27 August 2012

Saint Fachanan

14 August, OS 
from Wikipedia:  

Fachtna mac Mongaig (Fachanan) was the founder of the monastery of Rosscarbery (Ros Ailithir), County Cork. He died around 600. His monastery became the principal monastery of west Cork, and later had a famous Scripture school known as the School of Ross; he appointed the famous St. Brendan as one of its first teachers. It flourished for three hundred years and survived in some form until the coming of the Normans to Ireland. It was the center from which the Diocese of Ross developed.

Fachtna was born at Tulachteann, and was one of the pupils of Saint Ita. Before establishing the monastic school of Ross, he founded the monastery of Molana on an island in the Blackwater, near Youghal. He suffered for a time from blindness, from which he recovered at the intercession of Saint Ita's sister, who was about to give birth to Saint Mochoemog. Fachtna was revered as a "wise and upright man", with a great gift for preaching; Saint Cuimin of Connor said of him that he was "generous and steadfast, fond of preaching to the people and saying nothing that was base or displeasing to God".

01 August 2012

The Holy Prince-Martyr Romanus of Ryazan

19 July, OS

 from The Synaxarion:

The Holy Prince-Martyr Romanus of Ryazan was from a line of princes, who, during the time of the Tatar (Mongol) Yoke, won glory as defenders of the Christian faith and of their Fatherland. Both his grandfathers perished for the Fatherland in the struggle with Batu. Raised in love for the Holy Faith (the prince lived in tears and prayers) and for his native land of Rodina, the prince with all his strength concerned himself with his devastated and oppressed subjects, and he defended them from the coercion and plundering of the khan's tax-collectors. The tax collectors hated the saint and they slandered him before the Tatar khan, Mengu-Timur.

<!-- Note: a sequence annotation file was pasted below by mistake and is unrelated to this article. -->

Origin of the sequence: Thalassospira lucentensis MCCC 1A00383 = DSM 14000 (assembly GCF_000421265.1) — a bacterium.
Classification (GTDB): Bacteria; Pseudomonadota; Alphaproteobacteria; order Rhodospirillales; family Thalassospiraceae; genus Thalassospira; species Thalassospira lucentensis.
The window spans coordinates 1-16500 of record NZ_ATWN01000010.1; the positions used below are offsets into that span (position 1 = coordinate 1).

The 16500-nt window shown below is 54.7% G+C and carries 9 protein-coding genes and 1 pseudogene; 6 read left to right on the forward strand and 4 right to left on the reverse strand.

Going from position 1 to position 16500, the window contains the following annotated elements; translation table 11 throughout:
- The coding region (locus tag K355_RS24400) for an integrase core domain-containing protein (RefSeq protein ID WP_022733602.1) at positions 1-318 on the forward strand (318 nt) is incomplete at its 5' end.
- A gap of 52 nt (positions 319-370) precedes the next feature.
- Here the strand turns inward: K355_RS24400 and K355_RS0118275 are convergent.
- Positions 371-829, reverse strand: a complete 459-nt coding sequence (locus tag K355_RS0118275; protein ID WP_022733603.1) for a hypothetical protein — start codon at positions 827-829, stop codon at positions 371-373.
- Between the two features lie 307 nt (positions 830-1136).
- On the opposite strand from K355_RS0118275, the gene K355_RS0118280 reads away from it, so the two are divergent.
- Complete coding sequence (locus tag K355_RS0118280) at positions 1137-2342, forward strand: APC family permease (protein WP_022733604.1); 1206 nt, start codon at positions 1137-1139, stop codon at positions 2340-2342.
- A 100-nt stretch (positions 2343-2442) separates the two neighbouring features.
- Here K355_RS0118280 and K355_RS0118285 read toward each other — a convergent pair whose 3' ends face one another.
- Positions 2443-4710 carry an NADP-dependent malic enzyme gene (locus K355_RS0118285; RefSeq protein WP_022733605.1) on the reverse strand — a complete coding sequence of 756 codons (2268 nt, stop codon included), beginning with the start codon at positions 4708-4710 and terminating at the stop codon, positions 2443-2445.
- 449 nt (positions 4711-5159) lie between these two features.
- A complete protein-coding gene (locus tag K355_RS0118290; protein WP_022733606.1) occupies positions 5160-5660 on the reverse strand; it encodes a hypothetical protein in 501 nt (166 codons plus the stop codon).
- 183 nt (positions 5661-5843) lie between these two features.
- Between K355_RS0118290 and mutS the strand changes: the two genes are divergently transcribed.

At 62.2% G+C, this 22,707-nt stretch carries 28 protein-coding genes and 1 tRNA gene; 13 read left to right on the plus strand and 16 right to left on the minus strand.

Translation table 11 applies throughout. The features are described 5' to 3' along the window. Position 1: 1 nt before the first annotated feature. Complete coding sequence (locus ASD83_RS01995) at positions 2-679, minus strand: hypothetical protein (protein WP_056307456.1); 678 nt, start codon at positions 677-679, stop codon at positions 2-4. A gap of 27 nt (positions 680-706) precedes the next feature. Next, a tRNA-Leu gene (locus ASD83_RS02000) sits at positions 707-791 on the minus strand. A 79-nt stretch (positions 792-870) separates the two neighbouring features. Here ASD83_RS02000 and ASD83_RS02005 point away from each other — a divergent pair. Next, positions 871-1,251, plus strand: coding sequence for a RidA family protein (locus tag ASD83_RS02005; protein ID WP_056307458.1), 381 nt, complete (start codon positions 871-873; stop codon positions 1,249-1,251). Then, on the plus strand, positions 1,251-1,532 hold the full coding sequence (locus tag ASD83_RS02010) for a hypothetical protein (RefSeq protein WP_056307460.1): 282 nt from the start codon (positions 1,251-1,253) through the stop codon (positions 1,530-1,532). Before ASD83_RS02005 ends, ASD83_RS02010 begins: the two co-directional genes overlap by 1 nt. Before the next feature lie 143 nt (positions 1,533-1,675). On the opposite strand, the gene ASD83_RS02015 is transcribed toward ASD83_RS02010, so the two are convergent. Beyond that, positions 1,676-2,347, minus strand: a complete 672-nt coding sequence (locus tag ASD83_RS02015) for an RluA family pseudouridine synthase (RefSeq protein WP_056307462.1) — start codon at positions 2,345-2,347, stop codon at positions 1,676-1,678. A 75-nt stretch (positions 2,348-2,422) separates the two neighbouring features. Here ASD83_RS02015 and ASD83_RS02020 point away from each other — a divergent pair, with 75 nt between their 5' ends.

Romanus Olegovich was summoned to the Horde, where khan Mengu-Timur declared that he had to choose either of two things: either a martyr's death or the Tatar faith. The noble prince answered that a Christian cannot change from the true faith to a false one. For his firmness in the confession of faith he was subjected to cruel torments: they cut out his tongue, gouged out his eyes, cut off his ears and lips, chopped off his hands and feet, tore off from his head the skin and, having chopped off his head, they impaled him upon a spear. This occurred in the year 1270.

The veneration of the prince-martyr began immediately with his death. The chronicle says about the saint: "Thou hast gained by thy suffering the Kingdom of Heaven and a crown bestown from the hand of the Lord together with thy kinsman Mikhail Vsevolodovich, co-sufferers with Christ for the Orthodox Christian faith."

From the year 1854 there was made at Ryazan a church procession and molieben on the day of memory of Saint Romanus. In 1861 at Ryazan was consecrated a church in honour of holy Prince Romanus.

30 July 2012

Newly Added to the Blog Roll: Blue Jean Theosis